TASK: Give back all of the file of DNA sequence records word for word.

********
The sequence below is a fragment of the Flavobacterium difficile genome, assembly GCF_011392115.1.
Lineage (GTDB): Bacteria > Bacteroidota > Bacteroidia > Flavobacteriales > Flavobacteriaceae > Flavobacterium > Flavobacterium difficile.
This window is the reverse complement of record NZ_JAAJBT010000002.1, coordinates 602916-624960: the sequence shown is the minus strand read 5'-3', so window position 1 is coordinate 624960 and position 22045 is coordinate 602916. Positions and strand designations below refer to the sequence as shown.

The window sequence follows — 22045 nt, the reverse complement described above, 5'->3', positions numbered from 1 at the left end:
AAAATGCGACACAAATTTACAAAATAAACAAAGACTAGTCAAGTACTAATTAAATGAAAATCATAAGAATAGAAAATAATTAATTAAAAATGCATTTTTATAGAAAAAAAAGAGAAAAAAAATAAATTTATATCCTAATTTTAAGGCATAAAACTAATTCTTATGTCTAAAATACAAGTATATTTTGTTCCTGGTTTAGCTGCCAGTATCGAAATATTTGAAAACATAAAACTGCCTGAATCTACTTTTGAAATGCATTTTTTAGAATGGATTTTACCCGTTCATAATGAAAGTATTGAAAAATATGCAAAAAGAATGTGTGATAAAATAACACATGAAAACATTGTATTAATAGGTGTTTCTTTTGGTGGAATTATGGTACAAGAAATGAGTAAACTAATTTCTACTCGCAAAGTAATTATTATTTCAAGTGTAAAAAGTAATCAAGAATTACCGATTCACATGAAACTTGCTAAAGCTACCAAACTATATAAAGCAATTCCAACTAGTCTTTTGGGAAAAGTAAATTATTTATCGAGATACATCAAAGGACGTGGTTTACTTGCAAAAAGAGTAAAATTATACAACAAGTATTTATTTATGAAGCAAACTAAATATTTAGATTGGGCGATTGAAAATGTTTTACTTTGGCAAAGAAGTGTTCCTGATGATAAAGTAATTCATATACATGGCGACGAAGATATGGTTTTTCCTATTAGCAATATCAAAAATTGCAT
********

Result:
The sequence below is a fragment of the Flavobacterium difficile genome, assembly GCF_011392115.1.
Lineage (GTDB): Bacteria > Bacteroidota > Bacteroidia > Flavobacteriales > Flavobacteriaceae > Flavobacterium > Flavobacterium difficile.
This window is the reverse complement of record NZ_JAAJBT010000002.1, coordinates 602916-624960: the sequence shown is the minus strand read 5'-3', so window position 1 is coordinate 624960 and position 22045 is coordinate 602916. Positions and strand designations below refer to the sequence as shown.

The window sequence follows — 22045 nt, the reverse complement described above, 5'->3', positions numbered from 1 at the left end:
AAAATGCGACACAAATTTACAAAATAAACAAAGACTAGTCAAGTACTAATTAAATGAAAATCATAAGAATAGAAAATAATTAATTAAAAATGCATTTTTATAGAAAAAAAAGAGAAAAAAAATAAATTTATATCCTAATTTTAAGGCATAAAACTAATTCTTATGTCTAAAATACAAGTATATTTTGTTCCTGGTTTAGCTGCCAGTATCGAAATATTTGAAAACATAAAACTGCCTGAATCTACTTTTGAAATGCATTTTTTAGAATGGATTTTACCCGTTCATAATGAAAGTATTGAAAAATATGCAAAAAGAATGTGTGATAAAATAACACATGAAAACATTGTATTAATAGGTGTTTCTTTTGGTGGAATTATGGTACAAGAAATGAGTAAACTAATTTCTACTCGCAAAGTAATTATTATTTCAAGTGTAAAAAGTAATCAAGAATTACCGATTCACATGAAACTTGCTAAAGCTACCAAACTATATAAAGCAATTCCAACTAGTCTTTTGGGAAAAGTAAATTATTTATCGAGATACATCAAAGGACGTGGTTTACTTGCAAAAAGAGTAAAATTATACAACAAGTATTTATTTATGAAGCAAACTAAATATTTAGATTGGGCGATTGAAAATGTTTTACTTTGGCAAAGAAGTGTTCCTGATGATAAAGTAATTCATATACATGGCGACGAAGATATGGTTTTTCCTATTAGCAATATCAAAAATTGCAT